It is not surprising to note that sites comparing rape statistics of the world do not often contain statistics of countries in question due to the sole reason of such statistics being officially unavailable. In that light, there is no wonder that these countries with higher penalties and higher non-reporting rates of rapes do not make the list of nations with the highest rapes of the world. It is hence clear that a mere reimplementation of the death penalty will have no bearing on the reduction of rapes in Sri Lanka. If crime and deterrence went hand in hand, there should be no crimes at all in Saudi Arabia where there are brutal, inhumane punishments against offenders.
Even if one does support the death penalty in relation to serious crimes, it is also necessary to think of instances of injustices that can be so brought about. It was reported in December 2014 in Mail Online that a Chinese man who was executed on a conviction of rape and murder nearly two decades ago has later been declared innocent. The irreversibility of death penalty poses this problem especially because justice does not always take place merely due to the existence of law. I beg to ask those who propose the death penalty whether they are willing to take on the responsibility of the death of an innocent individual in case an executed prisoner is later found to be innocent. All I know is that I do not want blood on my hands and therefore that I abstain from proposing that the death penalty being reinforced.
The second issue pertaining to the 5 year old girl’s death is the proliferation of sites and media outlets posting pictures and videos of her dead body. It is also ironical that the National Child Protection Authority of Sri Lanka which has been incapable of preventing crimes against children, cautioned the public against posting such videos and pictures. According to currently available data, in 2011, a total of 1463 rapes committed against children have been reported in Sri Lanka. In that light, I am not exactly certain as to how prevention of publication of crime victims’ photos and videos alone is expected to do justice to Seya and other victims although I agree that the media has overstepped its boundaries in using her pictures, perhaps to gain more views. This calls in to question the extent of media freedom that should exist in a country. While the media should publish news of crimes with the expectation of having an impact on the society whereby people are made aware of both how to abstain from committing crimes and also to educate them of how to be safe from crimes, it is questionable whether it is necessary to publish pictures of a sexually abused infant in order to do that. This is one aspect of fishing in troubled waters.
Secondly, a dialogue that I observed on social media also indicated that bringing of Shari’ah legal penalties for those who commit such barbaric crimes would deter perpetrators and put an end to crimes against women and children. I personally observed this soon escalating to a dialogue on whether Islamic law is superior or the penalties that existed during the ‘ time of the Sinhalese Kings’ are superior. This is the second aspect of seeing opportunity in calamity. According to the facts that I have portrayed above regarding nations with severe penalties for crimes, there does not appear to be a correlation between the increase of penalty and the decrease of crimes. In fact, there is no official data even suggesting that crimes are lower in nations with higher penalties or the death penalty. Accordingly, I am only left with a feeling of bitterness in my head against those who want to exploit this tragic incident to bring to the core a conversation as regards which extremist interpretation of law is superior.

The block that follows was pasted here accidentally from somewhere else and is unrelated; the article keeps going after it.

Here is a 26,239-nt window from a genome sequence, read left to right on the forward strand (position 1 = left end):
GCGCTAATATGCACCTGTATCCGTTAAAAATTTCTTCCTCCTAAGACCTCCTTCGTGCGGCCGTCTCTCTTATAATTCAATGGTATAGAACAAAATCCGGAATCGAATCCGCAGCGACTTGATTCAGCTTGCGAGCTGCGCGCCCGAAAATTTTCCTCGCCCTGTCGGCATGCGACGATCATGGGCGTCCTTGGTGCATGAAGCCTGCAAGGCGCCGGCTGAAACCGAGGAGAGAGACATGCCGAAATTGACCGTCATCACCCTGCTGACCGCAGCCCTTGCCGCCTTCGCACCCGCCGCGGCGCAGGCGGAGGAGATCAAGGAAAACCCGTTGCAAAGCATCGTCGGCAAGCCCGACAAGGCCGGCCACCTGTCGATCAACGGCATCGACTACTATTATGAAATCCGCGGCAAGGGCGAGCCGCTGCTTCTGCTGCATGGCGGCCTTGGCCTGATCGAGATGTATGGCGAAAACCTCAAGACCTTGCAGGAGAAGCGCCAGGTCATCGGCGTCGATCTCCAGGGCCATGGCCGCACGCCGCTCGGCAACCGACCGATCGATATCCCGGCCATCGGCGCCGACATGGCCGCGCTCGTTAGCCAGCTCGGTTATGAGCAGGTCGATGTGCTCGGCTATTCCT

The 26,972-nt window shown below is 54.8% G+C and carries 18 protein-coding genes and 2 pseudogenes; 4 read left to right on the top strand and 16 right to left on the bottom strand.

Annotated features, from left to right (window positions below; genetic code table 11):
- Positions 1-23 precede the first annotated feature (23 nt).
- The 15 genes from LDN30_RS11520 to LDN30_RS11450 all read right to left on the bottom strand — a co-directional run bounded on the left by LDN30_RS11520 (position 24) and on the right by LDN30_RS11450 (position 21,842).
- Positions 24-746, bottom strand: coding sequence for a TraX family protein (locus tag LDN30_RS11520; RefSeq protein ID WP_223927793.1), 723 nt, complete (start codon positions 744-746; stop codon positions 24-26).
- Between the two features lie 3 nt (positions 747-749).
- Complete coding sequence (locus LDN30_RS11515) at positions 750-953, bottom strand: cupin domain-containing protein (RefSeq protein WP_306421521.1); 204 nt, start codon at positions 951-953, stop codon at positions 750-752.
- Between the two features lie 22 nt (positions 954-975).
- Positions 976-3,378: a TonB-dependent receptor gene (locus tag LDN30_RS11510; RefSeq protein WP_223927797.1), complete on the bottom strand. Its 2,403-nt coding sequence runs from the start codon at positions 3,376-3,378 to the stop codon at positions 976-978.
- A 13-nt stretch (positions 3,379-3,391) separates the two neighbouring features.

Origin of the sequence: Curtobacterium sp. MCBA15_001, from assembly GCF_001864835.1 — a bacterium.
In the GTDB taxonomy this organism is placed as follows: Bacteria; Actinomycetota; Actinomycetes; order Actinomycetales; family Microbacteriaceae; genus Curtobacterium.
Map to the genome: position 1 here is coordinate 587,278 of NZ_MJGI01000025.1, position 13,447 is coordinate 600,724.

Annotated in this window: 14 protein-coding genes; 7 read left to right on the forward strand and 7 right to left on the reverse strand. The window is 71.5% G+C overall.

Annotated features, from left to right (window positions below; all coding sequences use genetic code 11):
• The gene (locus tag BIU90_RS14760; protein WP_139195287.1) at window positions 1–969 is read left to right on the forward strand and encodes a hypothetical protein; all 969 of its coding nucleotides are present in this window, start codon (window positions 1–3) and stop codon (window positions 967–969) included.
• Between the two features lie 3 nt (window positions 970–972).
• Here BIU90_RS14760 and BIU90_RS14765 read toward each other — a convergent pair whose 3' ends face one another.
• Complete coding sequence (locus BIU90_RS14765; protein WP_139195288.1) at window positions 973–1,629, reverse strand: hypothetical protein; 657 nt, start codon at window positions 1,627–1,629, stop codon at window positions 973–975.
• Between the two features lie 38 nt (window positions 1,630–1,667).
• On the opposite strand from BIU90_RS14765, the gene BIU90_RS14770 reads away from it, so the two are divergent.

The other issue of importance with regard to all crimes, that do not however seem to initiate sufficient dialogue in social media, is the importance of preventing crime scene contamination. It needs no mentioning that evidence is of great importance in a criminal matter and every piece of evidence that can be gained from the body of the victim, the crime scene and the surrounding areas of the crime scene are of utmost importance. Section 114 of the Code of Criminal Procedure of Sri Lanka states that the accused should be released if there is an insufficiency of evidence, and the relevant authority fails to justify the accused being produced in a court of law. Moreover, Section 370 requires an inquirer to proceed to the place of crime when the person has died of unknown causes. This requirement is in place to allow finding of more pieces of evidence from the crime scene. If not for this law, it would be convenient to demand that the dead body be brought to the inquirer in order to carry out the investigation. This highlights the importance of not contaminating the crime scene and keeping it as untouched as possible until it is subject to the inquirer’s investigation. It is important to not move or change the position of the dead body as the posture may also contain evidences as regards the cause of death. For instance, in most cases of asphyxia the cause of death is easily ascertainable if the posture of the corpse is not subsequently changed by someone who comes to the crime scene. Cordoning off of the crime scene is extremely important. However, in Seya Sadewmini’s incident, anyone who watched news videos could have observed how crowds of people came to the crime scene, thus, perhaps destroying a multitude of valuable evidence that could have been gained from the scene of the crime. Such contamination could erase traces of foot prints etc belonging to the perpetrator which could be of extreme importance in identifying the culprit.
While the impact of social media on law, governance, justice and freedom is commendable, incidents of this nature may also indicate a negative aspect. Overpublicizing certain news elements merely for personal gains, prove to be extremely harmful to the cause at hand and may also cause unspeakable misery to those connected with the incident. It is time to rethink whether the introduction of harsher laws in the absence of mechanisms to raise awareness in the society is useful and effective as a tool of crime prevention. It is also time for people to learn to abstain from crime scene contamination. Moreover, those who are good at promoting self-serving agendas using any and every platform better rethink and reformulate their notion of decency.